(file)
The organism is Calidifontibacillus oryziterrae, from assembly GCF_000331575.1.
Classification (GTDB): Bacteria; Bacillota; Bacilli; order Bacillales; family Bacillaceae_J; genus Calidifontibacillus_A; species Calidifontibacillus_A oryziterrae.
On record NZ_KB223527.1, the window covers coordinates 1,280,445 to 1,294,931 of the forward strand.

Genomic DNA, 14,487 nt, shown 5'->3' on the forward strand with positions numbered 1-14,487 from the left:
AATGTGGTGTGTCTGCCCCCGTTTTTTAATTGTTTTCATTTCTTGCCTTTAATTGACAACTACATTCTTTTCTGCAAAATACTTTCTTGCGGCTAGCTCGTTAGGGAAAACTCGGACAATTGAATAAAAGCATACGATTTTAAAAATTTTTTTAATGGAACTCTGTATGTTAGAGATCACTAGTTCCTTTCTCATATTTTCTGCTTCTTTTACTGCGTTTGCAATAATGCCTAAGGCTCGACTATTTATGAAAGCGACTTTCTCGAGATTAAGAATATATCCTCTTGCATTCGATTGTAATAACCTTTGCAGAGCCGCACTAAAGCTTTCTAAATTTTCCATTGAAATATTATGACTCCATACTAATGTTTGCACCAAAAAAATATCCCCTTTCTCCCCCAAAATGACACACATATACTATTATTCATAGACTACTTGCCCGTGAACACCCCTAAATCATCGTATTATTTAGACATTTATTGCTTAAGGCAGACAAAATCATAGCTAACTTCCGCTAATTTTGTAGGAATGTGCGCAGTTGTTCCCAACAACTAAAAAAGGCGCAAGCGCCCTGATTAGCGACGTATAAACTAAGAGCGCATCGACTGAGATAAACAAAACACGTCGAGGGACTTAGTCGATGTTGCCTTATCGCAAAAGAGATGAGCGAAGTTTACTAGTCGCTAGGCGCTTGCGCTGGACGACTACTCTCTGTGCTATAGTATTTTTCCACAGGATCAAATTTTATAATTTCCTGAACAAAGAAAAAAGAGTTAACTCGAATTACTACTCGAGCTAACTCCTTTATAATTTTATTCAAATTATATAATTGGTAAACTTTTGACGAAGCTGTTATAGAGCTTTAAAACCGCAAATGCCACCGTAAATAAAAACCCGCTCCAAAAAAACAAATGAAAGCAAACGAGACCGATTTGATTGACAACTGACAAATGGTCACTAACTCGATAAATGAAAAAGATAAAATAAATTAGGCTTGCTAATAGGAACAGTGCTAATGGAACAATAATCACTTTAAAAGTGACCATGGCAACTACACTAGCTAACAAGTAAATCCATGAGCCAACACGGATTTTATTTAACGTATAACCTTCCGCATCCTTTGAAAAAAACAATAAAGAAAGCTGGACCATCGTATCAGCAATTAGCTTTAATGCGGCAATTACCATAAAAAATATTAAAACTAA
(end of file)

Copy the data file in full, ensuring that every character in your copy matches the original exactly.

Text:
The organism is Calidifontibacillus oryziterrae, from assembly GCF_000331575.1.
Classification (GTDB): Bacteria; Bacillota; Bacilli; order Bacillales; family Bacillaceae_J; genus Calidifontibacillus_A; species Calidifontibacillus_A oryziterrae.
On record NZ_KB223527.1, the window covers coordinates 1,280,445 to 1,294,931 of the forward strand.

Genomic DNA, 14,487 nt, shown 5'->3' on the forward strand with positions numbered 1-14,487 from the left:
AATGTGGTGTGTCTGCCCCCGTTTTTTAATTGTTTTCATTTCTTGCCTTTAATTGACAACTACATTCTTTTCTGCAAAATACTTTCTTGCGGCTAGCTCGTTAGGGAAAACTCGGACAATTGAATAAAAGCATACGATTTTAAAAATTTTTTTAATGGAACTCTGTATGTTAGAGATCACTAGTTCCTTTCTCATATTTTCTGCTTCTTTTACTGCGTTTGCAATAATGCCTAAGGCTCGACTATTTATGAAAGCGACTTTCTCGAGATTAAGAATATATCCTCTTGCATTCGATTGTAATAACCTTTGCAGAGCCGCACTAAAGCTTTCTAAATTTTCCATTGAAATATTATGACTCCATACTAATGTTTGCACCAAAAAAATATCCCCTTTCTCCCCCAAAATGACACACATATACTATTATTCATAGACTACTTGCCCGTGAACACCCCTAAATCATCGTATTATTTAGACATTTATTGCTTAAGGCAGACAAAATCATAGCTAACTTCCGCTAATTTTGTAGGAATGTGCGCAGTTGTTCCCAACAACTAAAAAAGGCGCAAGCGCCCTGATTAGCGACGTATAAACTAAGAGCGCATCGACTGAGATAAACAAAACACGTCGAGGGACTTAGTCGATGTTGCCTTATCGCAAAAGAGATGAGCGAAGTTTACTAGTCGCTAGGCGCTTGCGCTGGACGACTACTCTCTGTGCTATAGTATTTTTCCACAGGATCAAATTTTATAATTTCCTGAACAAAGAAAAAAGAGTTAACTCGAATTACTACTCGAGCTAACTCCTTTATAATTTTATTCAAATTATATAATTGGTAAACTTTTGACGAAGCTGTTATAGAGCTTTAAAACCGCAAATGCCACCGTAAATAAAAACCCGCTCCAAAAAAACAAATGAAAGCAAACGAGACCGATTTGATTGACAACTGACAAATGGTCACTAACTCGATAAATGAAAAAGATAAAATAAATTAGGCTTGCTAATAGGAACAGTGCTAATGGAACAATAATCACTTTAAAAGTGACCATGGCAACTACACTAGCTAACAAGTAAATCCATGAGCCAACACGGATTTTATTTAACGTATAACCTTCCGCATCCTTTGAAAAAAACAATAAAGAAAGCTGGACCATCGTATCAGCAATTAGCTTTAATGCGGCAATTACCATAAAAAATATTAAAACTAA